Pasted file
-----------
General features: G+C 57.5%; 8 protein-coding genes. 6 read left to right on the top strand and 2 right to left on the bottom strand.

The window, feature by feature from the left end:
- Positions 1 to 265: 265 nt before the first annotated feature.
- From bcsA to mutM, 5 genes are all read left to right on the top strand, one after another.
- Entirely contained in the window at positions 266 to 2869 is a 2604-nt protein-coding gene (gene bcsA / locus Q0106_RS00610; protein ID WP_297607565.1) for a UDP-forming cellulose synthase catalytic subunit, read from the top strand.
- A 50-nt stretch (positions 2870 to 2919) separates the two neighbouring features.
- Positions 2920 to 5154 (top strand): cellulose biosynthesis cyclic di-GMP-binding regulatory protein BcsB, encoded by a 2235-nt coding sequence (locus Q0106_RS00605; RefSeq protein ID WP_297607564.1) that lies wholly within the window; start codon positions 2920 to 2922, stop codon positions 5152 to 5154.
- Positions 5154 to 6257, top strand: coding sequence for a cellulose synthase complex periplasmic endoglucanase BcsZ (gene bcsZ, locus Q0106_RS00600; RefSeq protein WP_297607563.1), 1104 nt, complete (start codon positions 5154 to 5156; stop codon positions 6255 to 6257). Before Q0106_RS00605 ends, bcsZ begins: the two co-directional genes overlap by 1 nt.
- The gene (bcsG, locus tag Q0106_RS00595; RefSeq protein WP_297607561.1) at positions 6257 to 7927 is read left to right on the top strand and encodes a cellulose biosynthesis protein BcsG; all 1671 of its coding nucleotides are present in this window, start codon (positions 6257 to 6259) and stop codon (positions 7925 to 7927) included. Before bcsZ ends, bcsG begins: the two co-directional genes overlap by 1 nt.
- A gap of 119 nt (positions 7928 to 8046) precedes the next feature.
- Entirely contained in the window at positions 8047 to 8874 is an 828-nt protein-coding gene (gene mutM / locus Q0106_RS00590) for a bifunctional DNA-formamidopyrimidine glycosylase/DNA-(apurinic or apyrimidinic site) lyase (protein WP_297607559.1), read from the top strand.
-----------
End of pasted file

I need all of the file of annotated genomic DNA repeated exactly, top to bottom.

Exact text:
General features: G+C 57.5%; 8 protein-coding genes. 6 read left to right on the top strand and 2 right to left on the bottom strand.

The window, feature by feature from the left end:
- Positions 1 to 265: 265 nt before the first annotated feature.
- From bcsA to mutM, 5 genes are all read left to right on the top strand, one after another.
- Entirely contained in the window at positions 266 to 2869 is a 2604-nt protein-coding gene (gene bcsA / locus Q0106_RS00610; protein ID WP_297607565.1) for a UDP-forming cellulose synthase catalytic subunit, read from the top strand.
- A 50-nt stretch (positions 2870 to 2919) separates the two neighbouring features.
- Positions 2920 to 5154 (top strand): cellulose biosynthesis cyclic di-GMP-binding regulatory protein BcsB, encoded by a 2235-nt coding sequence (locus Q0106_RS00605; RefSeq protein ID WP_297607564.1) that lies wholly within the window; start codon positions 2920 to 2922, stop codon positions 5152 to 5154.
- Positions 5154 to 6257, top strand: coding sequence for a cellulose synthase complex periplasmic endoglucanase BcsZ (gene bcsZ, locus Q0106_RS00600; RefSeq protein WP_297607563.1), 1104 nt, complete (start codon positions 5154 to 5156; stop codon positions 6255 to 6257). Before Q0106_RS00605 ends, bcsZ begins: the two co-directional genes overlap by 1 nt.
- The gene (bcsG, locus tag Q0106_RS00595; RefSeq protein WP_297607561.1) at positions 6257 to 7927 is read left to right on the top strand and encodes a cellulose biosynthesis protein BcsG; all 1671 of its coding nucleotides are present in this window, start codon (positions 6257 to 6259) and stop codon (positions 7925 to 7927) included. Before bcsZ ends, bcsG begins: the two co-directional genes overlap by 1 nt.
- A gap of 119 nt (positions 7928 to 8046) precedes the next feature.
- Entirely contained in the window at positions 8047 to 8874 is an 828-nt protein-coding gene (gene mutM / locus Q0106_RS00590) for a bifunctional DNA-formamidopyrimidine glycosylase/DNA-(apurinic or apyrimidinic site) lyase (protein WP_297607559.1), read from the top strand.